Today, the Victorian Government has finally announced a suite of EV-friendly policies to help accelerate the adoption of electric vehicles in the state. This forms part of the strategy to achieve net zero emissions by 2050.
Included in the new policy by Labor’s Minister for Energy, Environment and Climate Change and Minister for Solar Homes, Lily D’Ambrosio, are 4 key pillars which are hopefully just the start, as Infrastructure Victoria made 21 recommendations in April.
- $3,000 subsidies to get 20,000 more Zero Emissions Vehicles (ZEVs) on our roads.
- Target that half of all new cars sold in Victoria by 2030 will be ZEVs.
- More ZEV charging sites.
- 400 more ZEVs in Gov fleet.
Funding a new policy like this comes at a cost to the Government and ultimately the tax payer and in this instance we see a very conservative allocation of just $100-million. What is good to see is that plan will come into effect immediately with the first 4,000 subsidies to be released from tomorrow.
Our transport sector is a significant contributor to our emissions. This package of reforms makes cars the vehicle for change, by getting more zero emissions vehicles on our roads.
Minister for Energy, Environment and Climate Change Lily D’Ambrosio
Let’s break down each one of the 4 initiatives.
$3,000 subsidies to get 20,000 more Zero Emissions Vehicles (ZEVs) on our roads.
There are currently around 20,000 electric vehicles registered in Australia. Around 7,000 of those, or 35% are in Victoria, not bad considering only 26% of Australia’s population live in this state. To add an incentive that looks to effectively double existing 20,000 EVs in Australia, is a really positive sign, but won’t be anywhere near enough to significantly move the needle, given 100,005 new vehicles were sold in March 2021 in Australia.
As for the value of the incentive, $3,000 is important, particularly if you’re talking about removing it from the price of Australia’s cheapest EV, the MG ZS EV which starts at A$43,990. After this new incentive was applied, the driveaway price would be $40,990 and if MG were smart, they’d find a way to knock off $991 and have the car start at A$39,999.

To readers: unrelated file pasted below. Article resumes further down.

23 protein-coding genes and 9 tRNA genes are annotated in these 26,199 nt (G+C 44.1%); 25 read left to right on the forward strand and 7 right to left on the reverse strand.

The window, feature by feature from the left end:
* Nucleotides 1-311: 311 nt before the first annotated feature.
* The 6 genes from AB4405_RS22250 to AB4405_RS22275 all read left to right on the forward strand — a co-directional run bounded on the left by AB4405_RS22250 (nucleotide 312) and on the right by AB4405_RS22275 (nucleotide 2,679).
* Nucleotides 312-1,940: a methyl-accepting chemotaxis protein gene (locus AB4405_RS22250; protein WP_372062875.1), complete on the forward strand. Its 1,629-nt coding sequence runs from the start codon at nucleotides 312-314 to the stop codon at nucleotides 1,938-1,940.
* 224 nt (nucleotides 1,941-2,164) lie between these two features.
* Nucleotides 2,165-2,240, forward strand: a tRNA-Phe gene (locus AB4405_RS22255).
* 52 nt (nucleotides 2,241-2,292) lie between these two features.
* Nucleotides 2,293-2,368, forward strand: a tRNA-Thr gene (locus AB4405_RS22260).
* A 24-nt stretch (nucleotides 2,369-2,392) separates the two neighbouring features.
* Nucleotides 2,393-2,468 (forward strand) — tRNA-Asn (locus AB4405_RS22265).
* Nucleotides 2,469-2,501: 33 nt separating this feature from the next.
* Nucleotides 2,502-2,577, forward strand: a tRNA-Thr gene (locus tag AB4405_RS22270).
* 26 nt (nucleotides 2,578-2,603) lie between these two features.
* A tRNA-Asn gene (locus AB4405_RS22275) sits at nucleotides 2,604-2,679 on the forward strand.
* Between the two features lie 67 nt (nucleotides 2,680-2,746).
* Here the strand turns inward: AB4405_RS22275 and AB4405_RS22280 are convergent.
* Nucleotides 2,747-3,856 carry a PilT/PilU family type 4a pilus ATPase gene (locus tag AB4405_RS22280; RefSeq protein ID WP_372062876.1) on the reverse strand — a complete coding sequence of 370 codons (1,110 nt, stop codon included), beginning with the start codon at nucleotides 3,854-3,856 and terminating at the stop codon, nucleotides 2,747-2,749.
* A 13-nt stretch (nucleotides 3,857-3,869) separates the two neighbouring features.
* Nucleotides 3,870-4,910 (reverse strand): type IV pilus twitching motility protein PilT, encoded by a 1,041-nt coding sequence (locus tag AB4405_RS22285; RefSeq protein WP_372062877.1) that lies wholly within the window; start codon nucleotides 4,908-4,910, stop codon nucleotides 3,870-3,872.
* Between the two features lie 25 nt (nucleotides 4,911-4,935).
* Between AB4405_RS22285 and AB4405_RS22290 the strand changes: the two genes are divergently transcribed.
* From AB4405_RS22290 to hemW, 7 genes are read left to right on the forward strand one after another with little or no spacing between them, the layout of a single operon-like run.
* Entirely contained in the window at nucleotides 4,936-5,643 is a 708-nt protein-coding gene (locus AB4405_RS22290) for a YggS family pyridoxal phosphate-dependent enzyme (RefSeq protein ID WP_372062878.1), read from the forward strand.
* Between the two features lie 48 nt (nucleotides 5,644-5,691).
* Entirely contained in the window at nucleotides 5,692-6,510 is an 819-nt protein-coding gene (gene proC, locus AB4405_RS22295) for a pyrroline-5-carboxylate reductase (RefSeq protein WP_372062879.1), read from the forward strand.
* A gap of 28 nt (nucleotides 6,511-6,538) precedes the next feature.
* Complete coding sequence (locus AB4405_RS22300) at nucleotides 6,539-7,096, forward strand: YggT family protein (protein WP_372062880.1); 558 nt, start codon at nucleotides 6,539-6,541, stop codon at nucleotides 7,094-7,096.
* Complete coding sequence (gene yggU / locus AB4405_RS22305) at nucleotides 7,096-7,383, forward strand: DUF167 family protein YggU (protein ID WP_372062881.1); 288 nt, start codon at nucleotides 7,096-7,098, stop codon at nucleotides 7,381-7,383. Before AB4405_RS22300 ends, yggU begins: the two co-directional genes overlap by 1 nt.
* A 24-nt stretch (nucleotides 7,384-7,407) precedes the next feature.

Internationally EV incentives across the globe are far more generous, as other countries try to reduce their Carbon dioxide (CO2) emissions. Americans benefit from a tax credit of up to $7,500, until the manufacturer reaches 200,000 vehicles sold. Some state-based incentives can add to this tax credit and this is likely this scheme is likely to be expanded under President Biden.
France has one of the most generous EV schemes that offered as much as 8,500 Euro (A$13k) as a purchase incentive. As EV adoption there grows, the government is decreasing this to around 5,000 euros in 2022,
There are plenty of other examples from across the globe that are higher than the A$3,000 on offer in Australia, but it is better than nothing.
This subsidy is only available for vehicles under A$69,000. A $3,000 discount on a A$69,000 vehicle equates to a 4.34% saving.
This means the following vehicles would qualify: